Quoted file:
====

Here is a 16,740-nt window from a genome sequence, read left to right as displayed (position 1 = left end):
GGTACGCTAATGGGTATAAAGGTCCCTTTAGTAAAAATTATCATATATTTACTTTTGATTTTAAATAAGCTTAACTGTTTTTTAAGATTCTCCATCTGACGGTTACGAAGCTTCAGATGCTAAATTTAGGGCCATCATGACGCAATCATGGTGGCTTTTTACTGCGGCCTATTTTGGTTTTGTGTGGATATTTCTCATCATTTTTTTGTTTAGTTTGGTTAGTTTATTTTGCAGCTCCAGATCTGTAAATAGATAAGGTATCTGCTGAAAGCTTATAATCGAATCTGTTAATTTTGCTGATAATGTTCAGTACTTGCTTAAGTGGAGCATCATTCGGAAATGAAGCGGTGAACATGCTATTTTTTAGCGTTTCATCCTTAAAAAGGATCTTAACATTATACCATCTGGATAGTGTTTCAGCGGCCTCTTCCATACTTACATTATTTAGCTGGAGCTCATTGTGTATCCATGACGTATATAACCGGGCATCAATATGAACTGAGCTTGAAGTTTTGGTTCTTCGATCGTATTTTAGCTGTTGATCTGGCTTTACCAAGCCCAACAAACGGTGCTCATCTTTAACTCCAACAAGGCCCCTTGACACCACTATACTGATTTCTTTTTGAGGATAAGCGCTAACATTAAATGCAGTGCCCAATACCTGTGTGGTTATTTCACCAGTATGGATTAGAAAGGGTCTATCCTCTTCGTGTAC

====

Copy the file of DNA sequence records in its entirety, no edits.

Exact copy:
Here is a 16,740-nt window from a genome sequence, read left to right as displayed (position 1 = left end):
GGTACGCTAATGGGTATAAAGGTCCCTTTAGTAAAAATTATCATATATTTACTTTTGATTTTAAATAAGCTTAACTGTTTTTTAAGATTCTCCATCTGACGGTTACGAAGCTTCAGATGCTAAATTTAGGGCCATCATGACGCAATCATGGTGGCTTTTTACTGCGGCCTATTTTGGTTTTGTGTGGATATTTCTCATCATTTTTTTGTTTAGTTTGGTTAGTTTATTTTGCAGCTCCAGATCTGTAAATAGATAAGGTATCTGCTGAAAGCTTATAATCGAATCTGTTAATTTTGCTGATAATGTTCAGTACTTGCTTAAGTGGAGCATCATTCGGAAATGAAGCGGTGAACATGCTATTTTTTAGCGTTTCATCCTTAAAAAGGATCTTAACATTATACCATCTGGATAGTGTTTCAGCGGCCTCTTCCATACTTACATTATTTAGCTGGAGCTCATTGTGTATCCATGACGTATATAACCGGGCATCAATATGAACTGAGCTTGAAGTTTTGGTTCTTCGATCGTATTTTAGCTGTTGATCTGGCTTTACCAAGCCCAACAAACGGTGCTCATCTTTAACTCCAACAAGGCCCCTTGACACCACTATACTGATTTCTTTTTGAGGATAAGCGCTAACATTAAATGCAGTGCCCAATACCTGTGTGGTTATTTCACCAGTATGGATTAGAAAGGGTCTATCCTCTTCGTGTAC